Renewable resources are a critical piece of the larger climate solution, and we must support their continued growth. But if we truly care about climate change, our priority must be set on eliminating emissions as fast as possible, not promoting one or two specific technologies.
For instance, other climate leaders like New York, Illinois, and New Jersey have recently acknowledged the valuable role that nuclear energy also plays in cutting carbon, and have taken steps to ensure their continued access to these clean energy resources. States like California and Massachusetts have pushed even further in this direction, expanding portions of their portfolio standards to include low-carbon resources beyond just renewables like wind and solar. The District could put itself at the forefront of this new trend in aggressive climate leadership by opening up its power standards to all technologies that can eliminate carbon from the grid.
In addition to making the transition to zero-carbon faster and more affordable, this technology-inclusive approach is a better way to foster innovation in clean energy. We can’t be certain of what new tools might be developed in the coming decades to generate power with no emissions or even “negative emissions”. Nor can we be certain of which existing tools might become more accessible thanks to cost reductions or performance improvements. But we can be certain that DC will not be the place where pioneers in these clean energy fields choose to research, develop, or demonstrate their technologies if District energy policies exclude them from incentives or restrict their access to the market. By making power sector mandates less proscriptive, the Council can achieve its emissions goals while giving the District an opportunity to be a hub for unique, next-generation renewables; carbon capture, use, and storage; advanced nuclear; and other cutting-edge clean energy technologies.
There are a number of other opportunities for emissions reduction that this bill could take advantage of if amended. For instance, DC Government is committed to exploring the potential of microgrids to provide secure, reliable electricity to targeted areas of the District. But depending on their ownership structure, it’s unlikely that these microgrids will be required to meet the mandates for carbon-free power that this bill expands, and it’s entirely possible that they would be powered by natural gas. Achieving the District’s microgrid goal is not much of a success if it acts counter to the District’s larger goal of eliminating emissions from fossil-fired power. The Council should explore ways to strongly encourage the use of clean energy to power microgrids, especially if the District intends to deploy them at a meaningful scale.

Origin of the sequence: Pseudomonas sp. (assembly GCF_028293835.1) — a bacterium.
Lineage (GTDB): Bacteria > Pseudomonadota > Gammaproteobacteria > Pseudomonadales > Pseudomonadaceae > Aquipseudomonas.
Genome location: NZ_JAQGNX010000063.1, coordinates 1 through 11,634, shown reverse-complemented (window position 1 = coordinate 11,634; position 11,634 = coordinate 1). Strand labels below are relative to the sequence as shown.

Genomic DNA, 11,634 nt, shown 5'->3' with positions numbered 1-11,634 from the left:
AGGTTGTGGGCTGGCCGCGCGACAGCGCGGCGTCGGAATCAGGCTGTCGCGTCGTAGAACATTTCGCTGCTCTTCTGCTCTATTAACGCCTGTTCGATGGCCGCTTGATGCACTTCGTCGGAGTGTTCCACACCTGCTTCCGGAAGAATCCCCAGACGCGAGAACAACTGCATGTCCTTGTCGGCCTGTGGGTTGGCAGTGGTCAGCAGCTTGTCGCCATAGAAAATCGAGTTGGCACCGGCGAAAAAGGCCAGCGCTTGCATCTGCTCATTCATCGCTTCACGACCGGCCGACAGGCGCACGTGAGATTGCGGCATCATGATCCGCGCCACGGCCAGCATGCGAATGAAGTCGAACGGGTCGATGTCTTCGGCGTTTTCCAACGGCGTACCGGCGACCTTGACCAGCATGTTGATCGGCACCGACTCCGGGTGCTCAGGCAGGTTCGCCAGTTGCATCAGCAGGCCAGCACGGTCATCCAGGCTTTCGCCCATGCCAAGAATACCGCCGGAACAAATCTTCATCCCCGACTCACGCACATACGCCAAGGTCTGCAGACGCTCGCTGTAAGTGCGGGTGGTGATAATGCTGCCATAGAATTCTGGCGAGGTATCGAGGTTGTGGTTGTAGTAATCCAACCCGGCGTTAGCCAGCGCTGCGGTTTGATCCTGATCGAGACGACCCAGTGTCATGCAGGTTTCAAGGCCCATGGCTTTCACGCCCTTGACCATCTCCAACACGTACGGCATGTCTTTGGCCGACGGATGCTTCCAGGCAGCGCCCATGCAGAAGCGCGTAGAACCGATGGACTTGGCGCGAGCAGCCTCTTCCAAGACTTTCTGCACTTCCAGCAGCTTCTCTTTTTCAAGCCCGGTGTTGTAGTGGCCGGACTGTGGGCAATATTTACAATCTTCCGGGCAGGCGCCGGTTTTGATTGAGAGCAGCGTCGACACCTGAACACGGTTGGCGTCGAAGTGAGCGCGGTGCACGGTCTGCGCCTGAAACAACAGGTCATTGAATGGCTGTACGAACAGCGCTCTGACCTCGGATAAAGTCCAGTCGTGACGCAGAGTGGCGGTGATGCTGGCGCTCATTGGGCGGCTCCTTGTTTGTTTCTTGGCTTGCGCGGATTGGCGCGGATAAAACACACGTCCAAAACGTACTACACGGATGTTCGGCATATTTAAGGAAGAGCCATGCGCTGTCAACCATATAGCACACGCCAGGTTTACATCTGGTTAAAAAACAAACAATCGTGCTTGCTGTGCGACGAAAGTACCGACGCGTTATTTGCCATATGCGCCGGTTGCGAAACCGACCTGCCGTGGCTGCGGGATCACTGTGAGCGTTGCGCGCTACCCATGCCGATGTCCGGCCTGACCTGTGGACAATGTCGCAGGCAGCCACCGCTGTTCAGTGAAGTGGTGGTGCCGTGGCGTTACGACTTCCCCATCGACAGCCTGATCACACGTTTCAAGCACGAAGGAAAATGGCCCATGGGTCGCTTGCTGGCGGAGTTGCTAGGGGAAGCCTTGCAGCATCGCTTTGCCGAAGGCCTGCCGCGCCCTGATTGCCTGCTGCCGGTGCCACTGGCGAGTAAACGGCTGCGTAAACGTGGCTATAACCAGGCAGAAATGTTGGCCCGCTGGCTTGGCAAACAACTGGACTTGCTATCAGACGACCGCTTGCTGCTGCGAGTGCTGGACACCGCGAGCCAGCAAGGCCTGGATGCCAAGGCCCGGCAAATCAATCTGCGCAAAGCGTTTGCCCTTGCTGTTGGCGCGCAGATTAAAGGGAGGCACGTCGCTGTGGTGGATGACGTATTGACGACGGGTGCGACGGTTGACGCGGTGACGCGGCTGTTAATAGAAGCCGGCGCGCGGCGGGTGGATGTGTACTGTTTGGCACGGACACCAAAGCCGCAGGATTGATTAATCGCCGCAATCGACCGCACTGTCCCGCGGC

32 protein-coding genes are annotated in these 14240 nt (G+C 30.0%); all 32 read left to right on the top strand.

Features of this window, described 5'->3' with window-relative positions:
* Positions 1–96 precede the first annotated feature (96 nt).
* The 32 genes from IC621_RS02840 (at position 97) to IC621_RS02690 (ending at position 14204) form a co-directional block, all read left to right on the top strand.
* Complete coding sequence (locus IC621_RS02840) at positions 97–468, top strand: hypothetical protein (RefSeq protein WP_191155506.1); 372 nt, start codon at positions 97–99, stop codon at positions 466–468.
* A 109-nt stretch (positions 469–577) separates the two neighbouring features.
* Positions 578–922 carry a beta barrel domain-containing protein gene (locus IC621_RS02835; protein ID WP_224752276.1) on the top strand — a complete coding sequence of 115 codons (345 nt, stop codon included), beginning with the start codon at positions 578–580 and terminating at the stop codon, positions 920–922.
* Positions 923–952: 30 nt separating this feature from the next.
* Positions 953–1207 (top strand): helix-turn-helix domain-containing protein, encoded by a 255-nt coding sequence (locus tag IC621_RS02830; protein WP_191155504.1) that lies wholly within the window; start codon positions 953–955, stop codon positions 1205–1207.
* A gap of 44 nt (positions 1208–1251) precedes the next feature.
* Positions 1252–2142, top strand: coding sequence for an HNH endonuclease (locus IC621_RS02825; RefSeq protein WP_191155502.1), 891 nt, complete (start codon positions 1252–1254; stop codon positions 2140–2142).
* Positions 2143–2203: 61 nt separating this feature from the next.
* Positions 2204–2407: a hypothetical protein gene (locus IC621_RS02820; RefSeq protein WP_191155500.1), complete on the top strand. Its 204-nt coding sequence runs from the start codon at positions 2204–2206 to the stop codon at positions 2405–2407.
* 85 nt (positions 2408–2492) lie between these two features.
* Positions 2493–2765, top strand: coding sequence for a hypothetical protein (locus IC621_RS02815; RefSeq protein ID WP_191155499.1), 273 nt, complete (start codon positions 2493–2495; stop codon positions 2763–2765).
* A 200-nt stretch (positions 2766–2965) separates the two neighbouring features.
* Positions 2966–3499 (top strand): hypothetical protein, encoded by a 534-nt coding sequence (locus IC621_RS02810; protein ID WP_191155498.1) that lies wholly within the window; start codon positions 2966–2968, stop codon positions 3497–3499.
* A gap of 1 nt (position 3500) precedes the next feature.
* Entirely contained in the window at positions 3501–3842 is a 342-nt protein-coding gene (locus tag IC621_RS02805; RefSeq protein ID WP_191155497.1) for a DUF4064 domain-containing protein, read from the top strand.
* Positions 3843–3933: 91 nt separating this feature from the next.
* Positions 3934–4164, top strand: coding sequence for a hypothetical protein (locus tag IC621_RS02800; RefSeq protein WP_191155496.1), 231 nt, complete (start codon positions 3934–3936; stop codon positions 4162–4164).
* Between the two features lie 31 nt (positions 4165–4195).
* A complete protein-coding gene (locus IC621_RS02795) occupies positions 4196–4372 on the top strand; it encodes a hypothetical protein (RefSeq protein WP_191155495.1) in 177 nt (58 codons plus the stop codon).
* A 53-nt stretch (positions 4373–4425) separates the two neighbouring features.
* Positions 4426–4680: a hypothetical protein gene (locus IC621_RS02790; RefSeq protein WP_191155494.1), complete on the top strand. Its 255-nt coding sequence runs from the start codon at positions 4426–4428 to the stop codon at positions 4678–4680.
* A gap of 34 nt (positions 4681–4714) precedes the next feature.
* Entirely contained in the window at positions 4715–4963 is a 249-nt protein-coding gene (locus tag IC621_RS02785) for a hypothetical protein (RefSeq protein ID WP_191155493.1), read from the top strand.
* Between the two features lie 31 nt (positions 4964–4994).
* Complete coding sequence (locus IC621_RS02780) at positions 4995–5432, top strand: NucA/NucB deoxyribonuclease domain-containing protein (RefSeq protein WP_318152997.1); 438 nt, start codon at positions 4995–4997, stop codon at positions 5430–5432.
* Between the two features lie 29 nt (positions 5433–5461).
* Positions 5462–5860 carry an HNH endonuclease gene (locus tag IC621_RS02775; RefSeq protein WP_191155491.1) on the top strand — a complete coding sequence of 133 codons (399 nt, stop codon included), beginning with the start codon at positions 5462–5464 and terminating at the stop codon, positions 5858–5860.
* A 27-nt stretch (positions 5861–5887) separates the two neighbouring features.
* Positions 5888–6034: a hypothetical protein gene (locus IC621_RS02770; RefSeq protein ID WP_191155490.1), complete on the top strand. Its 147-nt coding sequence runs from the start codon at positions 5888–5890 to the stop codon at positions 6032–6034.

The Council should also consider opportunities within this legislation to spur a significant increase in infrastructure development to accommodate and accelerate the transition to an economy powered by low-carbon electricity. One opportunity is in energy storage. This bill could be used to put pressure on Pepco to assess storage needs that will facilitate a shift to a grid with a higher penetration of renewables, and even force the utility to deploy initial grid-scale storage projects, analyze their impacts, make the information they collect available to the public and to private vendors, and hopefully begin to reduce risk and cost associated with these types of projects.
With strong political backing for action on clean energy and climate, District Government should seize this moment to ratchet-up its efforts in the transportation sector, too. The CleanEnergy DC bill does well to create incentives in the tax code for electric vehicles and disincentives for the least efficient internal combustion engine vehicles. But these steps won’t necessarily guarantee that private sector developers deliver all of the infrastructure that will be needed to support this shift to clean transportation. Here again, the Council should consider allowing—or even requiring—Pepco to contribute to capital investments in infrastructure to speed up the adoption of electric vehicles and to rapidly electrify transit in the District.
On behalf of my colleagues at Third Way, I can say that we are encouraged by the Council’s commitment to climate action and proud to work and live in a District that is willing to take leadership on this issue. However, we believe that this legislation could accomplish so much more, and in an abbreviated timeframe, if it were adjusted to more effectively take advantage of the resources, tools, and technologies that the District has available to it. Given the urgency of climate change, DC must maximize every opportunity to cut emissions, lay the groundwork for a completely carbon-free future, and set the example of truly ambitious climate action for other governments across the country to follow.
Ryan Fitzpatrick, Jameson McBride, Jessica Lovering, Josh Freed, Ted Nordhaus, “Clean Energy Standards: How More States Can Become Climate Leaders,” Third Way, June 27, 2018. Available at: https://www.thirdway.org/report/clean-energy-standards-how-more-states-can-become-climate-leaders.
Jesse D. Jenkins, Sam Thernstrom, “Deep Decarbonization of the Electric Power Sector Insights from Recent Literature,” Energy Innovation Reform Project, March 2017. Available at: https://www.innovationreform.org/2017/03/01/eirp-deep-decarbonization-literature-review/eirp-deep-decarb-lit-review-jenkins-thernstrom-march-2017/.
Nestor A. Sepulveda, Jesse D. Jenkins, Fernando J. de Sisternes, Richard K. Lester, “The Role of Firm Low-Carbon Electricity Resources in Deep Decarbonization of Power Generation,” Joule, September 06, 2018. Available at: https://doi.org/10.1016/j.joule.2018.08.006.